Function: Game population, Wildlife richness

Changes in annual game populations indicate also changes in the ecosystem. Land use and especially forestry has effect to habitat sizes and their condition. Also hunting regulates game populations. Annually defined hunting quotas, however, are set to secure the sustainable population levels.

Wildlife richness index is developed by Finnish Game and Fisheries Research Institute to monitor the changes of wellbeing of game species assemblages. The index takes into account the size and the distributions of game animal populations. The game species are divided to five groups; grouse, small carnivores, large carnivores, deer, and others. The index describes well the changes in long-term species assemblages. The data is based on triangle census data, collected by hunters and game researchers.

Dividing Finland to five areas reveal characteristics in different parts of the country. In western areas (2 and 4) ungulates, moose, white-tailed deer and roe-deer are dominant of the game species. Eastern Finland has relatively more large carnivores, such as wolves, lynxes and wolverines. Wildlife richness index is smaller in northern Finland where small predators and grouse are common.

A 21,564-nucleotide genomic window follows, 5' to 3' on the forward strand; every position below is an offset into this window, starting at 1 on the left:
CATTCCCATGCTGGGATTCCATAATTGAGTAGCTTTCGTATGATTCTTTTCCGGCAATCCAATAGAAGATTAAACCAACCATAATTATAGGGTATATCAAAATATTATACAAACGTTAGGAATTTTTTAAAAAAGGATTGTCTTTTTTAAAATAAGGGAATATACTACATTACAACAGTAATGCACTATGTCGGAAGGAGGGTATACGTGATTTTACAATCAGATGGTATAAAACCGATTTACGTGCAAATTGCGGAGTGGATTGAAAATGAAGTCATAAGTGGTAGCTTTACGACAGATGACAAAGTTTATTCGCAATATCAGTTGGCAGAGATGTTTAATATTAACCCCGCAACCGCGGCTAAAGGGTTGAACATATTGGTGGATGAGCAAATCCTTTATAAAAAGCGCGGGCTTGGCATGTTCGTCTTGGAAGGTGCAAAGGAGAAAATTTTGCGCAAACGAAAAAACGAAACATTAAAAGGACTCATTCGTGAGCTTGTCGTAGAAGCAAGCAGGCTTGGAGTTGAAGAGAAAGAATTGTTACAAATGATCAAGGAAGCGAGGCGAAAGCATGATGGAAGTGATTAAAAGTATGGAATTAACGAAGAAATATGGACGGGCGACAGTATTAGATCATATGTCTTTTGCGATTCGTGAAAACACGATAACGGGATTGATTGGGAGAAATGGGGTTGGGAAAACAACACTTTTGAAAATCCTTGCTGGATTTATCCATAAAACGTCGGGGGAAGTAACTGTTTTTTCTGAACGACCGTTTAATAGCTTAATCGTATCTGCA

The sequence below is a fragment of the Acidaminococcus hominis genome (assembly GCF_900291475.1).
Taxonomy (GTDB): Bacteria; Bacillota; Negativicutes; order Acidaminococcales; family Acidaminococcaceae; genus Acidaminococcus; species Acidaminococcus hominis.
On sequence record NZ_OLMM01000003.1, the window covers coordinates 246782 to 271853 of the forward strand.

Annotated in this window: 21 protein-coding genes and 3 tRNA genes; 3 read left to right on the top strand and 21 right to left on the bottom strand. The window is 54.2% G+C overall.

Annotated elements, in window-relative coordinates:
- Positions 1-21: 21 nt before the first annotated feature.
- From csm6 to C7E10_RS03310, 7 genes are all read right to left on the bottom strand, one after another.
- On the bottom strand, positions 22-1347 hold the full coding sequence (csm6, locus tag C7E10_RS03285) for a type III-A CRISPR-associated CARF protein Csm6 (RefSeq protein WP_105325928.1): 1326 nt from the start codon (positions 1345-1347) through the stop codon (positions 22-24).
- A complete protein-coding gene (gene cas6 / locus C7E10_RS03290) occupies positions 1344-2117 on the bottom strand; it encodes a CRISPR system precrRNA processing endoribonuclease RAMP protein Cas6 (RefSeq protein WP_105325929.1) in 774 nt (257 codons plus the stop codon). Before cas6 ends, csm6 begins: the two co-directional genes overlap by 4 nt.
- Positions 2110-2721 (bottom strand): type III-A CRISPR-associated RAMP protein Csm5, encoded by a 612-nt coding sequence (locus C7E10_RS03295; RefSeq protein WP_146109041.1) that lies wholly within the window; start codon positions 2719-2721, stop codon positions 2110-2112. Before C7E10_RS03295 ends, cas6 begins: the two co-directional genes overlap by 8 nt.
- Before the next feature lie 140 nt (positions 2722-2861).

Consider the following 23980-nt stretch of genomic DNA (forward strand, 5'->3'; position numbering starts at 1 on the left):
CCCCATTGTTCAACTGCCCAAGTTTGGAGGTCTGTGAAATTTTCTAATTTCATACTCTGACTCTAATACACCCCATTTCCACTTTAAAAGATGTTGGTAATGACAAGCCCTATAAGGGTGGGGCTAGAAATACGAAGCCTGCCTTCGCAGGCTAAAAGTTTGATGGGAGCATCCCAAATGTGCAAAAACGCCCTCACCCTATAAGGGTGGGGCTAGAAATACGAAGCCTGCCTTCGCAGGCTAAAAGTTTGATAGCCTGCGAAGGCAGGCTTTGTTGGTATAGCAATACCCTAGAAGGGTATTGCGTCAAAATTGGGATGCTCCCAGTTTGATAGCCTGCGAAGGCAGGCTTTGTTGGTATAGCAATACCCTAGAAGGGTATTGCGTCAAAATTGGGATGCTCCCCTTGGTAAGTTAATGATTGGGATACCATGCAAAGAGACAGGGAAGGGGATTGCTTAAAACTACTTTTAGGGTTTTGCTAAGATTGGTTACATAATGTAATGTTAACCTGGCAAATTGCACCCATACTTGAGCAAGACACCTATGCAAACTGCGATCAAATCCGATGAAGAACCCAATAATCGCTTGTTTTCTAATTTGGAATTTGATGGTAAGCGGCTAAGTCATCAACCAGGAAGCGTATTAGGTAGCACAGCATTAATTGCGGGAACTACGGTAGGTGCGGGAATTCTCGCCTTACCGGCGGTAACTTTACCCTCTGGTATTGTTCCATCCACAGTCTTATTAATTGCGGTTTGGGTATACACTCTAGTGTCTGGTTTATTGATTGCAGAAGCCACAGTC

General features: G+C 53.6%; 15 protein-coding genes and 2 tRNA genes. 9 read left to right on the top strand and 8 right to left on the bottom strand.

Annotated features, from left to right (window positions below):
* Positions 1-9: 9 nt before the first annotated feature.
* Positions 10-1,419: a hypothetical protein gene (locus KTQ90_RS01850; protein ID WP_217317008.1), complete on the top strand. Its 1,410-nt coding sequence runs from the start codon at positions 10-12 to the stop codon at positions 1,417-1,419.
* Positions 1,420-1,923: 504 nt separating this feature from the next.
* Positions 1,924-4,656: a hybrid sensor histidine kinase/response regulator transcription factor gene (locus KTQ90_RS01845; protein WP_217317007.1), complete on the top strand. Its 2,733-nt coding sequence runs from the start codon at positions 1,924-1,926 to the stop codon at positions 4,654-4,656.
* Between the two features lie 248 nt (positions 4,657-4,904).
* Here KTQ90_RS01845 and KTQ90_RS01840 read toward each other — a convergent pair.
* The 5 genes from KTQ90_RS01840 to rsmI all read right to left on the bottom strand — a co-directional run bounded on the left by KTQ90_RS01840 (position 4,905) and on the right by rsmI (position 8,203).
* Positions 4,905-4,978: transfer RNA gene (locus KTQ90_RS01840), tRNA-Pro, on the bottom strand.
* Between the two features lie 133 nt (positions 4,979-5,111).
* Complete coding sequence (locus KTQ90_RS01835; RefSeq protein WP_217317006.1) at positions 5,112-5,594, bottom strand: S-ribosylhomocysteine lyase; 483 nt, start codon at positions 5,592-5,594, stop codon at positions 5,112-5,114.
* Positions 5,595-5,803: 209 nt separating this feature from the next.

Species indicating wildlife richness

Mountain hare Lepus timidus
Eurasian red squirrel Sciurus vulgaris
Eurasian lynx Lynx lynx
Grey wolf Canis lupus
Wolverine Gulo gulo
Pine marten Martes martes
Red fox Vulpes vulpes
Ermine Mustela erminea
White-tailed deer Odocoileus virginianus
Moose Alces alces
Forest reindeer Rangifer tarandus fennicus
Roe deer Capreolus capreolus
Capercaillie Tetrao urogallus
Black grouse Tetrao tetrix
Hazel grouse Bonasa bonasia
Willow grouse Lagopus lagopus

 

 

 

 

 

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